The Art of Being Wrong

What if I told you there is a way to never be wrong? That there is a way to never lose? To never fail again?

what if I told you

Well, the secret is actually quite simple. The secret can be summed up in two words:

Keep failing.

This will either come as a shock to whoever is reading this, or it won’t be surprising at all, but… I never went to college. I was always skeptical of it since middle school. College just seemed like High School Version 2.0 with a $50,000 price tag. I suppose I got lucky in thinking this, because it seems to be accurate. People everywhere are now starting to realize that college is almost (almost) a scam. Most degrees do nothing except give you credentialing, which most employers are starting not to care for anymore. Everyone does it, so now it basically doesn’t mean anything. Not to mention, most colleges have lowered their standards so that more people can qualify to enter and it’s easier to graduate. Also not to mention, many skills can be learned online, if a person takes the time to do their own research and experimentation. And most important of all, most skills should be learned on the job, and many employers are waking up to this and are now starting to offer on-the-job training instead of looking for college grads.

I used to be a welder, but I didn’t go to college to learn it. I was trained by the people who hired me for the job. The company’s thinking was, “We’d rather train our own employees, not retrain some college grad.” They wanted their own welders, not somebody else’s. Soon I’ll be joining another trade industry that will also train me on the job.

So, what’s this have anything to do with the subject at hand? Simple. All the skills and all the knowledge I have now, I learned from experimentation of some kind. From writing, to welding, to general coexistence with the outside world. I even used to train in Wing Chun (my favorite martial arts). I was a damn good welder; just ask anyone I used to work with there. But I didn’t get that skilled easily. I was actually slow to learn it all. I wasted A LOT of scrap metal practicing. But in the end, I became better than most. I did it better than the machines.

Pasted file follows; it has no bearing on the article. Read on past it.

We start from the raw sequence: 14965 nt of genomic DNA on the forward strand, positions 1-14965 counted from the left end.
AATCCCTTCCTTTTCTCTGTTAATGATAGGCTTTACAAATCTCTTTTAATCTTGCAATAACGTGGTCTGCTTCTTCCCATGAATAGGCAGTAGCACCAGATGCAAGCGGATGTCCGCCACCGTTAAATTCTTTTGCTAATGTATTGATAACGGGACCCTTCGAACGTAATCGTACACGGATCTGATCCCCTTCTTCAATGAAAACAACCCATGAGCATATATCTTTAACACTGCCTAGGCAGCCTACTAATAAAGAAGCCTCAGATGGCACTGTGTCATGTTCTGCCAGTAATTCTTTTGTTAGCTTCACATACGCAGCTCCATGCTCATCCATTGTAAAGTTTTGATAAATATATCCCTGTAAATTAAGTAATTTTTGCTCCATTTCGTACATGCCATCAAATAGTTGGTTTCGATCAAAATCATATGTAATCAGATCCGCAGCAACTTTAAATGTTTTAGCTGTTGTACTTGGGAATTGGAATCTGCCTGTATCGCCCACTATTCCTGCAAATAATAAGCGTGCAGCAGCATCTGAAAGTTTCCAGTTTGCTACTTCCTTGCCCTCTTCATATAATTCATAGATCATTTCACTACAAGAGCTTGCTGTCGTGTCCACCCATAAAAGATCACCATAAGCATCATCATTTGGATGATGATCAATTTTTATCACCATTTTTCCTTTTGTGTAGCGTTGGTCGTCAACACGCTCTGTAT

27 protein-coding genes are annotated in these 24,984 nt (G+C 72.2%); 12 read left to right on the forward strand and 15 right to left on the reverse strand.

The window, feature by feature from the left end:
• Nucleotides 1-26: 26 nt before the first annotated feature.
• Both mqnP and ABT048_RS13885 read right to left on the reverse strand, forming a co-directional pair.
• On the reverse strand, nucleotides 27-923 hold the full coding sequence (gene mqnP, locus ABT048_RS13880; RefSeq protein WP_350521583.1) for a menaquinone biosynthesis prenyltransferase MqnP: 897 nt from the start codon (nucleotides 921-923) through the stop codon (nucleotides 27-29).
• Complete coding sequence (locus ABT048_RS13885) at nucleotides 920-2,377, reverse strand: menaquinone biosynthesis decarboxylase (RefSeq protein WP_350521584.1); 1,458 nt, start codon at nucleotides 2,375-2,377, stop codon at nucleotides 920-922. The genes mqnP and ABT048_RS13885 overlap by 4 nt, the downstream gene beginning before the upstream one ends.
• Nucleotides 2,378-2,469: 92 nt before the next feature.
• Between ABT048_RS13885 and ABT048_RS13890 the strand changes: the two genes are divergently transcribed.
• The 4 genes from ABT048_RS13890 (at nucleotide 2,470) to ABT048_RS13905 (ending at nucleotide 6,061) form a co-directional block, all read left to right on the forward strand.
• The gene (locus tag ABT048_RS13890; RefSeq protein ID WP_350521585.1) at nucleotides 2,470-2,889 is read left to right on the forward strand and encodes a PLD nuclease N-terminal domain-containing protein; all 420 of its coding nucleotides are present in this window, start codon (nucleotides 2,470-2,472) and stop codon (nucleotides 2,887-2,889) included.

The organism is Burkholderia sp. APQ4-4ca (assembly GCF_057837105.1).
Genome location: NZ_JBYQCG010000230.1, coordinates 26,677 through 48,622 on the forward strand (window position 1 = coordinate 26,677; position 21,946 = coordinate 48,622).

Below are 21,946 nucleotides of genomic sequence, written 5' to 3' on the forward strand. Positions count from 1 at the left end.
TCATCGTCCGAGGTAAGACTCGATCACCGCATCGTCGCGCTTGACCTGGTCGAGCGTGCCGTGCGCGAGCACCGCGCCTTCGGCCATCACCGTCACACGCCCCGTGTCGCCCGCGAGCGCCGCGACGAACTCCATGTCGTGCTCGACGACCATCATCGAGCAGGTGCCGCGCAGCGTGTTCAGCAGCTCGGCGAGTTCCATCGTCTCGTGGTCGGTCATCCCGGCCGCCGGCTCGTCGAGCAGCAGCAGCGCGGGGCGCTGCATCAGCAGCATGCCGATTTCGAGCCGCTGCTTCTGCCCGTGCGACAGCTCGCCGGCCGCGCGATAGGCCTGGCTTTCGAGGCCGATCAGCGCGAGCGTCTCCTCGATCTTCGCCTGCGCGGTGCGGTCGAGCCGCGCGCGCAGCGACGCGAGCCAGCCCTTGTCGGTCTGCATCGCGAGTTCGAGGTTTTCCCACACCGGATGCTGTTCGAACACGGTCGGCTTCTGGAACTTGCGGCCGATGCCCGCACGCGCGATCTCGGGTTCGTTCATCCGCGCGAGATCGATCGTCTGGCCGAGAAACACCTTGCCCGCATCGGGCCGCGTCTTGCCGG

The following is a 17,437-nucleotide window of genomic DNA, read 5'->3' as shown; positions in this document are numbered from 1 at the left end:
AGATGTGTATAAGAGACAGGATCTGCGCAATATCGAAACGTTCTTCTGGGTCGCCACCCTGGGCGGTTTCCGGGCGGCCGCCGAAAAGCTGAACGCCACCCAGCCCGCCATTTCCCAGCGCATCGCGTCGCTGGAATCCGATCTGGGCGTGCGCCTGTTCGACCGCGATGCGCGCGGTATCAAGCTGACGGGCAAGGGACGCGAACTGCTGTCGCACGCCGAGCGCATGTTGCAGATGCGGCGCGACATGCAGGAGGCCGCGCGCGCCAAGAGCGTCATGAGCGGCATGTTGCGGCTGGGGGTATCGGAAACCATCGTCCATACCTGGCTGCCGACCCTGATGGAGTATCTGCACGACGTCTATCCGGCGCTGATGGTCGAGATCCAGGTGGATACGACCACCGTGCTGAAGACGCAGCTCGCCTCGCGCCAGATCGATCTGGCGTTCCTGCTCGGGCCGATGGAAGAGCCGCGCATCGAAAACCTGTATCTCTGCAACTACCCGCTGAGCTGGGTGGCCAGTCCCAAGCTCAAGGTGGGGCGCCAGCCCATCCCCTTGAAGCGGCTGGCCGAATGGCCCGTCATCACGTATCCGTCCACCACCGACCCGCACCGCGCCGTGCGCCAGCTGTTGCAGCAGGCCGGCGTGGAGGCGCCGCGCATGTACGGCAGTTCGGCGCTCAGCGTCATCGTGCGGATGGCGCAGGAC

In all the areas of life where I am knowledgeable, I did not get that way from somebody just sitting me down and explaining it, then throwing me out of the nest hoping I’ll fly. Trial and error is how I’ve always learned. Meeting challenges head-on is how I learned. If you think about it, trial and error is kind of the only way to learn anything.

The only difference between a master and a student is the master has failed more times than the student has even attempted.

I’m not only talking about skills here. I’m talking about virtually anything in real life. From skills, to artwork, to knowledge itself. In most things in life, it is possible to be among the greatest out there. It is possible to hardly ever be wrong about anything. But the secret is: Embrace your failures with open arms.

Every time you fail, every time you are wrong about something, you have gained new knowledge. You have learned what you should not do. And every time you gain new knowledge, you are more powerful than you were before. Like a tower that keeps getting taller. Eventually people will notice your splendor. But first, you must start at the bottom. If you think you are already at the top, you will never truly be at the top. A wise person understands they will never reach the top but they keep climbing toward it anyway.

From now on, in your day-to-day life, if you are wrong about something, if you made a mistake, if you failed at a task… Embrace it. Own it! Make it part of your shield and your sword.

That is the only way to truly be wise, to truly become skilled, to truly be strong…

Will you ever become perfect? No. My opening for this article was a tad bit misleading. You will always fall short, BUT you can always reduce the number of times that happens. As long as you see your failures for what they are, and learn from them instead of succumbing to them.


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